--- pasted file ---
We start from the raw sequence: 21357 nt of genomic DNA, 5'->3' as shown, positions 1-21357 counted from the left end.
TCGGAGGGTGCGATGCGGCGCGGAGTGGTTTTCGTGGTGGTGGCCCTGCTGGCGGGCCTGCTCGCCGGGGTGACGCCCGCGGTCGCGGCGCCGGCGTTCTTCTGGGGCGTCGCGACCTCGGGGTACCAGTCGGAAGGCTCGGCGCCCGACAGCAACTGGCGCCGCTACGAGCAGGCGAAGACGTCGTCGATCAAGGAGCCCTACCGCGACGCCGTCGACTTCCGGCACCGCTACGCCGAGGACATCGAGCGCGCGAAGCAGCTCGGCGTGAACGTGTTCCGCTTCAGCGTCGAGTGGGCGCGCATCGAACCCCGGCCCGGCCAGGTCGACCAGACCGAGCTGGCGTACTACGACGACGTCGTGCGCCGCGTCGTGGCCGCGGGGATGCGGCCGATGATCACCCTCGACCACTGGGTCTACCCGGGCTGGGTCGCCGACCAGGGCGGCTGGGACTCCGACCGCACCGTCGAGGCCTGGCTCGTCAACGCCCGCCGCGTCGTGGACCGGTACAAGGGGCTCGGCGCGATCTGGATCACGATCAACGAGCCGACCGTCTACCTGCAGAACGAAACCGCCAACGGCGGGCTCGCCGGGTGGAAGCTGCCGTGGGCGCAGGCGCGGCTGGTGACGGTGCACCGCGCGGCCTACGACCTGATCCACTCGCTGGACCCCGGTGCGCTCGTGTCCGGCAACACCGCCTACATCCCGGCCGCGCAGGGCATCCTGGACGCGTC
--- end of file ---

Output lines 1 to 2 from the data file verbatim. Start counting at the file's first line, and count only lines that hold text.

We start from the raw sequence: 21357 nt of genomic DNA, 5'->3' as shown, positions 1-21357 counted from the left end.
TCGGAGGGTGCGATGCGGCGCGGAGTGGTTTTCGTGGTGGTGGCCCTGCTGGCGGGCCTGCTCGCCGGGGTGACGCCCGCGGTCGCGGCGCCGGCGTTCTTCTGGGGCGTCGCGACCTCGGGGTACCAGTCGGAAGGCTCGGCGCCCGACAGCAACTGGCGCCGCTACGAGCAGGCGAAGACGTCGTCGATCAAGGAGCCCTACCGCGACGCCGTCGACTTCCGGCACCGCTACGCCGAGGACATCGAGCGCGCGAAGCAGCTCGGCGTGAACGTGTTCCGCTTCAGCGTCGAGTGGGCGCGCATCGAACCCCGGCCCGGCCAGGTCGACCAGACCGAGCTGGCGTACTACGACGACGTCGTGCGCCGCGTCGTGGCCGCGGGGATGCGGCCGATGATCACCCTCGACCACTGGGTCTACCCGGGCTGGGTCGCCGACCAGGGCGGCTGGGACTCCGACCGCACCGTCGAGGCCTGGCTCGTCAACGCCCGCCGCGTCGTGGACCGGTACAAGGGGCTCGGCGCGATCTGGATCACGATCAACGAGCCGACCGTCTACCTGCAGAACGAAACCGCCAACGGCGGGCTCGCCGGGTGGAAGCTGCCGTGGGCGCAGGCGCGGCTGGTGACGGTGCACCGCGCGGCCTACGACCTGATCCACTCGCTGGACCCCGGTGCGCTCGTGTCCGGCAACACCGCCTACATCCCGGCCGCGCAGGGCATCCTGGACGCGTC